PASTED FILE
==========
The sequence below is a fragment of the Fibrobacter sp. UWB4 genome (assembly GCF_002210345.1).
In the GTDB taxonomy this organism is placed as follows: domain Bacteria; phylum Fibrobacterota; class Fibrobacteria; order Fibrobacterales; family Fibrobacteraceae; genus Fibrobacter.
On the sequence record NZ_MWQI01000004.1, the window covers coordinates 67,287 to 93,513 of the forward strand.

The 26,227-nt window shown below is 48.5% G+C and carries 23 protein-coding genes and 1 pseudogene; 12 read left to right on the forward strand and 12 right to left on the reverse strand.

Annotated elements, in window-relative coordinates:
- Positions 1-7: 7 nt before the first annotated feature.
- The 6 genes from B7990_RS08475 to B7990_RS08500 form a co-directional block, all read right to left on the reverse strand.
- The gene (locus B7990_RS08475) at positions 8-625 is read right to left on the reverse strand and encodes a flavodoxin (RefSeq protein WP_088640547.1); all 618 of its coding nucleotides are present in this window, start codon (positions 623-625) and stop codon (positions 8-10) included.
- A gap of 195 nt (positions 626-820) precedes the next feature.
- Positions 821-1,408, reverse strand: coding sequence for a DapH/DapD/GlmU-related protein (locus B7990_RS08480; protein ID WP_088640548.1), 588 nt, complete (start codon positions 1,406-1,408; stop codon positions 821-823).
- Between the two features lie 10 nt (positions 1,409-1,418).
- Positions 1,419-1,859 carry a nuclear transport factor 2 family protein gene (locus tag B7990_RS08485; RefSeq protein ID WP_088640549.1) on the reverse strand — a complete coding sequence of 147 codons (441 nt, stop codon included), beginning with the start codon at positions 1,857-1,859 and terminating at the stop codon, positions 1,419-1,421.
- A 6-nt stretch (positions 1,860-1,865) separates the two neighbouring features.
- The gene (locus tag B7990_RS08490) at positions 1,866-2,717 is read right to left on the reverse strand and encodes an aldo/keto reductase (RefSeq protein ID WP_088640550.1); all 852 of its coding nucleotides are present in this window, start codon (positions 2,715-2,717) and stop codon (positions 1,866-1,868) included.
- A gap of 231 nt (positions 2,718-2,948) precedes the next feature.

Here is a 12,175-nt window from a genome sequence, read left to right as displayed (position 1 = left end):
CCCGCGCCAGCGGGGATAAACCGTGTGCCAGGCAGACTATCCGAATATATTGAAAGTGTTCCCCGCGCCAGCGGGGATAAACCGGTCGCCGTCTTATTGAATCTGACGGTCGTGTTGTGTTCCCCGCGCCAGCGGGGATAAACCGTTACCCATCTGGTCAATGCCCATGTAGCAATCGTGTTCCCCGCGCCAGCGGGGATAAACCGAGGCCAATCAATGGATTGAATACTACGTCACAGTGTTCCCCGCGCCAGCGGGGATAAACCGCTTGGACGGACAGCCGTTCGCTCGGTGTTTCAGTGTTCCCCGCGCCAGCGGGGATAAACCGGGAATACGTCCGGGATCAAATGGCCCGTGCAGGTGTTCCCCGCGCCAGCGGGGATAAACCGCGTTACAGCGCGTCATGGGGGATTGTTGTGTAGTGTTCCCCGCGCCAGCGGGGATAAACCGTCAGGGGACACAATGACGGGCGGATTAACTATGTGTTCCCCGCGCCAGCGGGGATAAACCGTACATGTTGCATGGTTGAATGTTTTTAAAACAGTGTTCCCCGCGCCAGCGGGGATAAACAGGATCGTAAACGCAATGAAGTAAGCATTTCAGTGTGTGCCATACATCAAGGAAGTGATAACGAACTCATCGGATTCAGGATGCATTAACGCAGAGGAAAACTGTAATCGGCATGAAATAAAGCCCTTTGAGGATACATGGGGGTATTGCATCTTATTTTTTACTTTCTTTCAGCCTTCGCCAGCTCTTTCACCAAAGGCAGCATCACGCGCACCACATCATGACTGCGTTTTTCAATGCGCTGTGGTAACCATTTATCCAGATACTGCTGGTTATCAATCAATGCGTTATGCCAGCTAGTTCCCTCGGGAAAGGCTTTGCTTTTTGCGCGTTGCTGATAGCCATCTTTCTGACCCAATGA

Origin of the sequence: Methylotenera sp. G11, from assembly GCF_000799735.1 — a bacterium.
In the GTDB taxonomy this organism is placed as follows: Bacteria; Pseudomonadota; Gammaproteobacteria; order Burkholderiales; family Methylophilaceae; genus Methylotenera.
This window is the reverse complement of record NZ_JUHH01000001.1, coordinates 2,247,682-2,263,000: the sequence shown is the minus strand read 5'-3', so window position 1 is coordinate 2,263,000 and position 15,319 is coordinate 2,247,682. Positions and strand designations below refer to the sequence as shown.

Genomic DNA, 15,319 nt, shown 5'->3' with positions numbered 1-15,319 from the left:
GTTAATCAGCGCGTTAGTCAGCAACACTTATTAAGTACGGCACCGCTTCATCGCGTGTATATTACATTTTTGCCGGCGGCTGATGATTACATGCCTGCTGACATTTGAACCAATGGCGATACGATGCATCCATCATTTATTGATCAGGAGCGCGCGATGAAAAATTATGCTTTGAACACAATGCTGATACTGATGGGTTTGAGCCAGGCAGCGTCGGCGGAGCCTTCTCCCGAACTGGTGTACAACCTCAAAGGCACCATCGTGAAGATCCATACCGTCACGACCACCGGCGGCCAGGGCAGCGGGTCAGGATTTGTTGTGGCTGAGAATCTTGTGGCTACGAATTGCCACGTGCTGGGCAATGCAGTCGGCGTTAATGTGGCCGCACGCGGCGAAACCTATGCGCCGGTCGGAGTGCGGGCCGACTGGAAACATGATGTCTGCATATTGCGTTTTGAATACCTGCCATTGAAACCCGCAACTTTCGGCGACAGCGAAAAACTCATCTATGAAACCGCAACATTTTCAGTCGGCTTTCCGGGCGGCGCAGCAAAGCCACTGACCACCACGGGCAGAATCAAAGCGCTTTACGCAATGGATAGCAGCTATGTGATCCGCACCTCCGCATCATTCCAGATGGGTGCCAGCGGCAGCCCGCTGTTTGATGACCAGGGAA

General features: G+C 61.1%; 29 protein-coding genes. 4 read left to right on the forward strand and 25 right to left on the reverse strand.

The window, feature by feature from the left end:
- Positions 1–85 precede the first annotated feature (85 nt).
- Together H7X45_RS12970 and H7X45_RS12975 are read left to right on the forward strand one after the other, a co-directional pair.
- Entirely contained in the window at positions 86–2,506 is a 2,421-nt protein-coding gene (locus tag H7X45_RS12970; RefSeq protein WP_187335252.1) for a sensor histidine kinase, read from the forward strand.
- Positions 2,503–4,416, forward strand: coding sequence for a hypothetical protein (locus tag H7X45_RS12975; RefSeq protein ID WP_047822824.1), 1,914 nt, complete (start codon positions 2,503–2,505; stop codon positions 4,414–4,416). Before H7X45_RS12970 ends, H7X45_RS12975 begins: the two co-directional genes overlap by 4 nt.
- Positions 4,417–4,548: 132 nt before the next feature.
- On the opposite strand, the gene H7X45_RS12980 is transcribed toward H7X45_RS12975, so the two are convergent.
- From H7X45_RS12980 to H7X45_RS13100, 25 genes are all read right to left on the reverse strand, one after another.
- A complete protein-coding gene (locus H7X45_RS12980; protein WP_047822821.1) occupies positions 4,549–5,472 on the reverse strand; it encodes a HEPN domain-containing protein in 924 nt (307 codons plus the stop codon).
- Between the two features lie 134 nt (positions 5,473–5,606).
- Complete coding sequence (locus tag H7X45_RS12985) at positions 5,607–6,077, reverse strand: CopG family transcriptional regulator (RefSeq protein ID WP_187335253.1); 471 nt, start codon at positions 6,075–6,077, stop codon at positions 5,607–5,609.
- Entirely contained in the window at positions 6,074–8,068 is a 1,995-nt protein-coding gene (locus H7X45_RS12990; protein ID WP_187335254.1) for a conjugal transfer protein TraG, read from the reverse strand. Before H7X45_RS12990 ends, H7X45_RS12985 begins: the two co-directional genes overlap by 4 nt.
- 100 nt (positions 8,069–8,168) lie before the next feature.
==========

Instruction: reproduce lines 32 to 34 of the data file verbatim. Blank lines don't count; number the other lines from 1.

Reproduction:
- A complete protein-coding gene (locus H7X45_RS12980; protein WP_047822821.1) occupies positions 4,549–5,472 on the reverse strand; it encodes a HEPN domain-containing protein in 924 nt (307 codons plus the stop codon).
- Between the two features lie 134 nt (positions 5,473–5,606).
- Complete coding sequence (locus tag H7X45_RS12985) at positions 5,607–6,077, reverse strand: CopG family transcriptional regulator (RefSeq protein ID WP_187335253.1); 471 nt, start codon at positions 6,075–6,077, stop codon at positions 5,607–5,609.